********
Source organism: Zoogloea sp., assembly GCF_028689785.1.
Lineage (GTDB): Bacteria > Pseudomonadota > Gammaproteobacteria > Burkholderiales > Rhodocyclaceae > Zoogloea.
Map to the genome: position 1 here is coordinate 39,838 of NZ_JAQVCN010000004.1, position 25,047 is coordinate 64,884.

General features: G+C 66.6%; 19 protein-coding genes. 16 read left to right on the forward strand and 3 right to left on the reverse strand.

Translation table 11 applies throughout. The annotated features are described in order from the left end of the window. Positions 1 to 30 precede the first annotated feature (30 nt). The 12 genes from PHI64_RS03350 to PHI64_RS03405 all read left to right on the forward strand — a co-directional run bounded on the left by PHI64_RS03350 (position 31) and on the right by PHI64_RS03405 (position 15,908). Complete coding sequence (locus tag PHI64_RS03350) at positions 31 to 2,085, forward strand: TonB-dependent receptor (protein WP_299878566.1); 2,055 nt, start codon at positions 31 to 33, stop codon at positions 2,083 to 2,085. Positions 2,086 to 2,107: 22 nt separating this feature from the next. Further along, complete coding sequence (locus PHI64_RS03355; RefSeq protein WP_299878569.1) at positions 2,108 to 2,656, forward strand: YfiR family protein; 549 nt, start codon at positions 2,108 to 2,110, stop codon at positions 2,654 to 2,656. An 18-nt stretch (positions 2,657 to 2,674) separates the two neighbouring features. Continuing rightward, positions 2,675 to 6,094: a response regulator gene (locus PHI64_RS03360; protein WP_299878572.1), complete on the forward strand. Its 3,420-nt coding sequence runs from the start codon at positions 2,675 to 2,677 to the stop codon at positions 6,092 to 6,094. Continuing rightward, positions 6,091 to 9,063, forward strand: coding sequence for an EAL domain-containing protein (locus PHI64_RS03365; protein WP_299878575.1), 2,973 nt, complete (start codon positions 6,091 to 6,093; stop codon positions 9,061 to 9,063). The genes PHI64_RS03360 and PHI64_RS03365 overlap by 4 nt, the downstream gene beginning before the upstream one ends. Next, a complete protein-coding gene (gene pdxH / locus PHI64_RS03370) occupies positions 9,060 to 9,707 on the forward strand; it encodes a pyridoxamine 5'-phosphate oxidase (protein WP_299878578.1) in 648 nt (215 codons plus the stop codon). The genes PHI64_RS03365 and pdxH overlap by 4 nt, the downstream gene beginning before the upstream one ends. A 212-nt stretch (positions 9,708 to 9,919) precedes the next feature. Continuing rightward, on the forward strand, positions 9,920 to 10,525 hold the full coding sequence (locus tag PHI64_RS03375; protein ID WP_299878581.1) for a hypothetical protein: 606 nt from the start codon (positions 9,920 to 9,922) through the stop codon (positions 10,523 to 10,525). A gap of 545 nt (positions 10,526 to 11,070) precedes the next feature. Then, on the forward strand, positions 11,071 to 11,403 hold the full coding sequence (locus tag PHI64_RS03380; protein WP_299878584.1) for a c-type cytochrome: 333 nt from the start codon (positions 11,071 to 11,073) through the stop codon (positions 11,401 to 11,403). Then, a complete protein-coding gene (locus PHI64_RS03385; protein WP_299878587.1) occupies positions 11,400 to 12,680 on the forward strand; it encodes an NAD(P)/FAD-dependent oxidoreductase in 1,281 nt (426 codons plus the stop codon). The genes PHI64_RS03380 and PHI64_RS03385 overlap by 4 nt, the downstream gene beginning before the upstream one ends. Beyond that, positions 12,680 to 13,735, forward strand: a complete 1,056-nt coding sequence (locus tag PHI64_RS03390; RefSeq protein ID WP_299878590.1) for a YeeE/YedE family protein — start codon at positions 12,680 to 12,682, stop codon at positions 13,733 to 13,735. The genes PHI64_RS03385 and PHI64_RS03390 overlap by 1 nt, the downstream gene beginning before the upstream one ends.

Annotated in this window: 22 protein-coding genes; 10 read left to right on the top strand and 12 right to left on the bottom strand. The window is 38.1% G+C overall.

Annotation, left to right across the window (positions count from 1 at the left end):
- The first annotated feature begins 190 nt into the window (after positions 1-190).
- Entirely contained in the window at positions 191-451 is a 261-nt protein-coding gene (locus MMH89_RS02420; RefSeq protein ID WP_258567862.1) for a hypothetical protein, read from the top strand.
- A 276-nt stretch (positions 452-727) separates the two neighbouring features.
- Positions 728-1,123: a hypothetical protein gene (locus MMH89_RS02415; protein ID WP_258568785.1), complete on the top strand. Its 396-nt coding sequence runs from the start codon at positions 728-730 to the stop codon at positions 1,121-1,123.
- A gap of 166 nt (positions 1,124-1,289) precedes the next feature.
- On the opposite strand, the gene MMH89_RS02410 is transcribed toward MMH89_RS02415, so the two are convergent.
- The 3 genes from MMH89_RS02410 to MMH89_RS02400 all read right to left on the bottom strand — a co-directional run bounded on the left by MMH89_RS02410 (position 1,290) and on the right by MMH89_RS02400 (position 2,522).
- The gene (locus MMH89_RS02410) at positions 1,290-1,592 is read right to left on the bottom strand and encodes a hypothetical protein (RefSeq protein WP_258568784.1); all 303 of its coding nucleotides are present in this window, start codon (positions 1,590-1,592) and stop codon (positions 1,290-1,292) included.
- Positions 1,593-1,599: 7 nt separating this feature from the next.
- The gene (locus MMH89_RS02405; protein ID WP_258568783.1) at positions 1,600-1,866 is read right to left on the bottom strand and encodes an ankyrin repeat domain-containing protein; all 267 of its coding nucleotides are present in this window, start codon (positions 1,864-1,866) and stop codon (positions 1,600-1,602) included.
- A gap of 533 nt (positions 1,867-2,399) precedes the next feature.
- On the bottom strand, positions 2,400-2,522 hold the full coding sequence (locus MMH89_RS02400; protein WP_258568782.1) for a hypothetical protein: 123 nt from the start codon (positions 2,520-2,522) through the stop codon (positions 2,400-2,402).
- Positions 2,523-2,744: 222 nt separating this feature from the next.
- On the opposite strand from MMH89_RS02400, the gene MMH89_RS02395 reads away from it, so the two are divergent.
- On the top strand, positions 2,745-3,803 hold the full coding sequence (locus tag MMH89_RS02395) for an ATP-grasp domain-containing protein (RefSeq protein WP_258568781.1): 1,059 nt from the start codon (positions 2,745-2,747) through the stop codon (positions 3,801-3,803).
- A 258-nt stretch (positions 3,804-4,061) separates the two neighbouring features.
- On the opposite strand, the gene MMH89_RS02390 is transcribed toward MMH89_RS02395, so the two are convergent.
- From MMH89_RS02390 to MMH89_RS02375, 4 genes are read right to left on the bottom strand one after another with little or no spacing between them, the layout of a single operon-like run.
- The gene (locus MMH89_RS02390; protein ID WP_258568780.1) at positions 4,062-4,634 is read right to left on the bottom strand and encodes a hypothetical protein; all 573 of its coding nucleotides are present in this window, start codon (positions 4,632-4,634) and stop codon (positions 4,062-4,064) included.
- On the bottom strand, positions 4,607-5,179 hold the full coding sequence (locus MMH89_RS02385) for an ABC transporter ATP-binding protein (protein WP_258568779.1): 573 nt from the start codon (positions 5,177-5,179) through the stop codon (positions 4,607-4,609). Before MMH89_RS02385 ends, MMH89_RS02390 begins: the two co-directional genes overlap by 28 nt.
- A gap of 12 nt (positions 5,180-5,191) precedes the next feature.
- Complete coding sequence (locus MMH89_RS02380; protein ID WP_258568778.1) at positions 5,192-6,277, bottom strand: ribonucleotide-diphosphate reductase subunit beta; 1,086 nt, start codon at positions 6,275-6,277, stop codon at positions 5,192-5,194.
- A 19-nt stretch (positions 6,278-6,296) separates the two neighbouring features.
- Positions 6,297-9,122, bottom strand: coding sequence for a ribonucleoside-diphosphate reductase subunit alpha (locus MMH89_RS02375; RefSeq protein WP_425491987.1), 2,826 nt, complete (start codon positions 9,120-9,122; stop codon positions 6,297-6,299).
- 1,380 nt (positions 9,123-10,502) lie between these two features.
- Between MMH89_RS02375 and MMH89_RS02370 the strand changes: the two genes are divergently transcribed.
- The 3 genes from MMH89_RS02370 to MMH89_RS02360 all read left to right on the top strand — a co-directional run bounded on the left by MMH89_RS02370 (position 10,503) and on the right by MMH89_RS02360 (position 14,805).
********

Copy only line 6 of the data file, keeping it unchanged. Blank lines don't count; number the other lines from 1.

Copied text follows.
Annotated in this window: 22 protein-coding genes; 10 read left to right on the top strand and 12 right to left on the bottom strand. The window is 38.1% G+C overall.